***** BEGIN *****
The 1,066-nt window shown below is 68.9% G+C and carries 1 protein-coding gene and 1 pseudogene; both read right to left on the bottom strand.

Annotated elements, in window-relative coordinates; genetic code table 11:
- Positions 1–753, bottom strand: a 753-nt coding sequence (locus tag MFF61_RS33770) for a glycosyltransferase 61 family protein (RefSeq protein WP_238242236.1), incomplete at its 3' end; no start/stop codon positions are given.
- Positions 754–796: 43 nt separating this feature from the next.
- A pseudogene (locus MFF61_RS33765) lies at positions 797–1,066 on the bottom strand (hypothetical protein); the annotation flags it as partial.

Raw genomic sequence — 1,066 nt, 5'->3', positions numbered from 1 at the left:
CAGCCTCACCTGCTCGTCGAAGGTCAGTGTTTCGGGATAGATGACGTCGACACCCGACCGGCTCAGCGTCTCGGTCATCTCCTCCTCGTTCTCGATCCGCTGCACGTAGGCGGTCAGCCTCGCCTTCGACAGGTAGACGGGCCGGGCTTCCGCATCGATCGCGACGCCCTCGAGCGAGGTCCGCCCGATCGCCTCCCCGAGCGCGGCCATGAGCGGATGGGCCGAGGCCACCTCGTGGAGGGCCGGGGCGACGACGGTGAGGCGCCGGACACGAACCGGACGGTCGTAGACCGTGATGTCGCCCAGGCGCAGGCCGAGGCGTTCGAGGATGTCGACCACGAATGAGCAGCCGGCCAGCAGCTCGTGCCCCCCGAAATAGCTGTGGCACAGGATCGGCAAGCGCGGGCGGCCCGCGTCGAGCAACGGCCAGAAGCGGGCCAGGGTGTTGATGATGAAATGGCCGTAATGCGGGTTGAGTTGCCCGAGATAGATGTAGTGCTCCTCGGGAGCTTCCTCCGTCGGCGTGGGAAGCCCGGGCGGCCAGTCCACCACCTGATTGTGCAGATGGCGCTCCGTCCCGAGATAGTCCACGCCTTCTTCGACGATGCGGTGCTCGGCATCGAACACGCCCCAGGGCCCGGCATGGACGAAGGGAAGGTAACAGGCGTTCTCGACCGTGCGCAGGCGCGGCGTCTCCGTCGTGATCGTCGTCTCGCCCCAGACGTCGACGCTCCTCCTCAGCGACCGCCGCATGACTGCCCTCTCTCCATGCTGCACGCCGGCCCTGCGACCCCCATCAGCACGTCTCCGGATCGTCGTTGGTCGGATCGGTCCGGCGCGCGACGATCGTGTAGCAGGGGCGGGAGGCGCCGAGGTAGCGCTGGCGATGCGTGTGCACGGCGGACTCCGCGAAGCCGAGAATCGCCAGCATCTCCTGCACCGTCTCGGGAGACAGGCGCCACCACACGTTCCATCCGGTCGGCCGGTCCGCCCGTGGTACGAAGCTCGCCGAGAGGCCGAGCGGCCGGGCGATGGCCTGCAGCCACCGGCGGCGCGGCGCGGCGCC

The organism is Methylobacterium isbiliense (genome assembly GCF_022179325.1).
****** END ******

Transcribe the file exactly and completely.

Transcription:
The 1,066-nt window shown below is 68.9% G+C and carries 1 protein-coding gene and 1 pseudogene; both read right to left on the bottom strand.

Annotated elements, in window-relative coordinates; genetic code table 11:
- Positions 1–753, bottom strand: a 753-nt coding sequence (locus tag MFF61_RS33770) for a glycosyltransferase 61 family protein (RefSeq protein WP_238242236.1), incomplete at its 3' end; no start/stop codon positions are given.
- Positions 754–796: 43 nt separating this feature from the next.
- A pseudogene (locus MFF61_RS33765) lies at positions 797–1,066 on the bottom strand (hypothetical protein); the annotation flags it as partial.

Raw genomic sequence — 1,066 nt, 5'->3', positions numbered from 1 at the left:
CAGCCTCACCTGCTCGTCGAAGGTCAGTGTTTCGGGATAGATGACGTCGACACCCGACCGGCTCAGCGTCTCGGTCATCTCCTCCTCGTTCTCGATCCGCTGCACGTAGGCGGTCAGCCTCGCCTTCGACAGGTAGACGGGCCGGGCTTCCGCATCGATCGCGACGCCCTCGAGCGAGGTCCGCCCGATCGCCTCCCCGAGCGCGGCCATGAGCGGATGGGCCGAGGCCACCTCGTGGAGGGCCGGGGCGACGACGGTGAGGCGCCGGACACGAACCGGACGGTCGTAGACCGTGATGTCGCCCAGGCGCAGGCCGAGGCGTTCGAGGATGTCGACCACGAATGAGCAGCCGGCCAGCAGCTCGTGCCCCCCGAAATAGCTGTGGCACAGGATCGGCAAGCGCGGGCGGCCCGCGTCGAGCAACGGCCAGAAGCGGGCCAGGGTGTTGATGATGAAATGGCCGTAATGCGGGTTGAGTTGCCCGAGATAGATGTAGTGCTCCTCGGGAGCTTCCTCCGTCGGCGTGGGAAGCCCGGGCGGCCAGTCCACCACCTGATTGTGCAGATGGCGCTCCGTCCCGAGATAGTCCACGCCTTCTTCGACGATGCGGTGCTCGGCATCGAACACGCCCCAGGGCCCGGCATGGACGAAGGGAAGGTAACAGGCGTTCTCGACCGTGCGCAGGCGCGGCGTCTCCGTCGTGATCGTCGTCTCGCCCCAGACGTCGACGCTCCTCCTCAGCGACCGCCGCATGACTGCCCTCTCTCCATGCTGCACGCCGGCCCTGCGACCCCCATCAGCACGTCTCCGGATCGTCGTTGGTCGGATCGGTCCGGCGCGCGACGATCGTGTAGCAGGGGCGGGAGGCGCCGAGGTAGCGCTGGCGATGCGTGTGCACGGCGGACTCCGCGAAGCCGAGAATCGCCAGCATCTCCTGCACCGTCTCGGGAGACAGGCGCCACCACACGTTCCATCCGGTCGGCCGGTCCGCCCGTGGTACGAAGCTCGCCGAGAGGCCGAGCGGCCGGGCGATGGCCTGCAGCCACCGGCGGCGCGGCGCGGCGCC

The organism is Methylobacterium isbiliense (genome assembly GCF_022179325.1).